Whatever you decide to use for air filtration, be sure to clean or replace the filter regularly. This replacement includes the filter built into your HVAC system, which you should change every 30 to 90 days. You can also boost the air purifying benefits of your existing system by choosing filters with higher MERV ratings instead of using the cheapest ones available.

Add Some Indoor Plants to Help Clean the Air

If you’re not able to buy a whole-home air purifier, that doesn’t mean cleaner air is outside your reach. While you save up for the air filter of your dreams, adopt a houseplant or two. Many different plants, from peace lilies to spider plants, can actually help purify the air in your home.

To maximize the benefits, consider which VOCs are most likely present in your home and find plants that target those specific gases. Don’t forget to take into account your gardening skills, as well as how much light and water each plant requires. If you aren’t particularly knowledgeable about houseplant care or don’t have ample natural sunlight in your home, stick with plants that are hardy and adapt well to many types of environments. Some plants are more forgiving than others, so use that quality to your advantage.

Maintain a Constant Humidity for More Breathable Air

Two other whole-home solutions to consider are dehumidifiers and humidifiers. Ideally, you should keep relative humidity indoors between 30 and 50 percent. When relative humidity falls outside that range, it can cause problems, especially for those with asthma. High humidity can offer the perfect environment for mold to grow, while low humidity can dry out your skin, eyes, and airways. Either extreme lowers IAQ and makes breathing more difficult.

Although your existing home HVAC system already helps with high humidity (your air conditioner pulls moisture out of the air as it runs), it can only do so much on its own. To fully control relative humidity in your home, you may need a whole-home dehumidifier. Alternatively, if you find that high humidity is a problem only in one area of your home, such as the basement or bathroom, a portable dehumidifier may suffice.

Some homes experience the opposite problem, with relative humidity often falling below 30 percent. In that case, a whole-home humidifier is a good solution. Alternatively, you may need only a small humidifier to use periodically in your child’s bedroom.

Recruit Some Professional Help

Although many of the suggestions in this article are DIY-friendly ones, call a professional for the others. The experts at Davis Air Conditioning and Heating can recommend the best products to improve your home’s IAQ, from energy-saving ventilators to UV lamps that inhibit mold and bacteria growth on the indoor coils of your HVAC system.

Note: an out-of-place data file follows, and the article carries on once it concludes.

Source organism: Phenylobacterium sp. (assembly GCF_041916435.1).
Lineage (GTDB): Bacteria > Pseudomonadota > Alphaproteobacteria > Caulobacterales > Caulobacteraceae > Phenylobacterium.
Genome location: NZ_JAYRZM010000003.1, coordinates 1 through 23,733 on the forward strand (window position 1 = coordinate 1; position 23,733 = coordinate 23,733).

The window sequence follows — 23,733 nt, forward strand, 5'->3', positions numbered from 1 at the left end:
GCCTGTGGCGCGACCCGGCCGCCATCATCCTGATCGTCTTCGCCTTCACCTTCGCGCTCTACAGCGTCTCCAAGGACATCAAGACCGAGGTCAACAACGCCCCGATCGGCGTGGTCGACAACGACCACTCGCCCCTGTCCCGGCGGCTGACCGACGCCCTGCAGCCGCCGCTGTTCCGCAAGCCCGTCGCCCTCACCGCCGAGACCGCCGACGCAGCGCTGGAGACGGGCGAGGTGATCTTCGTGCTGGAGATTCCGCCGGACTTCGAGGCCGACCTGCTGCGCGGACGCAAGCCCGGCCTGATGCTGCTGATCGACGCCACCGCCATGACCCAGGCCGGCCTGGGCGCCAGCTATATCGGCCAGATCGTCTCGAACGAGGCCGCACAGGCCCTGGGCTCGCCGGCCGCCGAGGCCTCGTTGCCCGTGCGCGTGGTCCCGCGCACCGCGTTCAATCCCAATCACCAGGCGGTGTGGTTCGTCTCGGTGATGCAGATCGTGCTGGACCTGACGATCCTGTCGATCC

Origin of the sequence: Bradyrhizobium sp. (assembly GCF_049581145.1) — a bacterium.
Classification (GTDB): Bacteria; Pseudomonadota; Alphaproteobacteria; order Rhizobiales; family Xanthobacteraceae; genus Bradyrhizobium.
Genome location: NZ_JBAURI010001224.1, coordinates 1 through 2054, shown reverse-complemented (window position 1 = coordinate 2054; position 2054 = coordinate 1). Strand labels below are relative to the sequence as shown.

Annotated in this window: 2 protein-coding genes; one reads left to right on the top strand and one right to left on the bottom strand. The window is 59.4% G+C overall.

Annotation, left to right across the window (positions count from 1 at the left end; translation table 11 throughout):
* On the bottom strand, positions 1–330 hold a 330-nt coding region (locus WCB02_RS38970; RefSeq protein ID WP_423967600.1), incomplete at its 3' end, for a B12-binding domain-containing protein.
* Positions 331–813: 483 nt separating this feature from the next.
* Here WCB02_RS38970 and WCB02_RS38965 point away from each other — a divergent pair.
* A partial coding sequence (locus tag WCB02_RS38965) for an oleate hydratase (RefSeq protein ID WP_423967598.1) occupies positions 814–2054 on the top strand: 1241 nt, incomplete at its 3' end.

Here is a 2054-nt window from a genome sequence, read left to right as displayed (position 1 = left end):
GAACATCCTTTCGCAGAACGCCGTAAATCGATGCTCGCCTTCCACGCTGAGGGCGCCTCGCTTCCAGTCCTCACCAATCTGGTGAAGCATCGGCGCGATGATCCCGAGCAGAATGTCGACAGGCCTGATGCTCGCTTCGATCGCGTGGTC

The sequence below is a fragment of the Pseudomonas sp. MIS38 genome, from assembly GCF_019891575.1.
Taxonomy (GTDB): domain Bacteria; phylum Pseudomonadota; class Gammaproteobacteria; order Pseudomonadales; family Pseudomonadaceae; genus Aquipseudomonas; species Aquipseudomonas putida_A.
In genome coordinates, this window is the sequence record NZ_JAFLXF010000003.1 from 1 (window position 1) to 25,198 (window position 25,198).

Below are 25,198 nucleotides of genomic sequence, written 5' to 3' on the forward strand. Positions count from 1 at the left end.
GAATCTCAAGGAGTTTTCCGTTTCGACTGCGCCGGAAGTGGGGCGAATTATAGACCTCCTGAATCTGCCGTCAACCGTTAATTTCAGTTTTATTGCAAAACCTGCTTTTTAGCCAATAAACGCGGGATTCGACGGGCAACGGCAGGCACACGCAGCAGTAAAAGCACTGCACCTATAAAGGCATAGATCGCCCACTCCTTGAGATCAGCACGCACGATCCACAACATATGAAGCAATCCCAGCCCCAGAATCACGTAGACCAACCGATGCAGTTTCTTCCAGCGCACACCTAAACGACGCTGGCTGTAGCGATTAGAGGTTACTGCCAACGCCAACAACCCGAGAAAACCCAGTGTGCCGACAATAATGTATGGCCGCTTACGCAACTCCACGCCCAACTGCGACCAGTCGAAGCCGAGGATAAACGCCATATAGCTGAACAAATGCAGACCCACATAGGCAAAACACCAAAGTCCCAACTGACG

We also offer HVAC system maintenance and duct-cleaning services. By scheduling regular tuneups, you give our technicians a chance to clean various components of your HVAC system, such as the indoor coils and blower assembly, and proactively address any issues. For the best results, schedule a tuneup at least once a year for preventive maintenance. Two annual visits are better; that way, we can check your heating system before cold weather arrives and your cooling system when warm weather returns.

Duct cleaning doesn’t need to be done nearly that often, but it plays an important role in improving IAQ. If your home’s ductwork hasn’t been cleaned in a while, it could be filled with dust and other particles. We will take before-and-after photos so that you can see the difference and close any gaps between the register box and drywall. Optional services include applying an EnviroCON anti-microbial sanitizer, cleaning dryer vents, performing high-efficiency filtration upgrades, and sealing leaks with an Aeroseal application.

To schedule an HVAC system tuneup or to sign up for our Davis Discount Club maintenance agreement, call Davis Air Conditioning and Heating at 888-710-5530 in the Greater Houston Area or 888-929-0049 in Brazoria County. You’ll benefit from our more than 42 years of experience, plus the limited parts and labor warranties of our Fixed Right Guaranteed and Annual Fixed Right Guaranteed HVAC System Tuneup promises.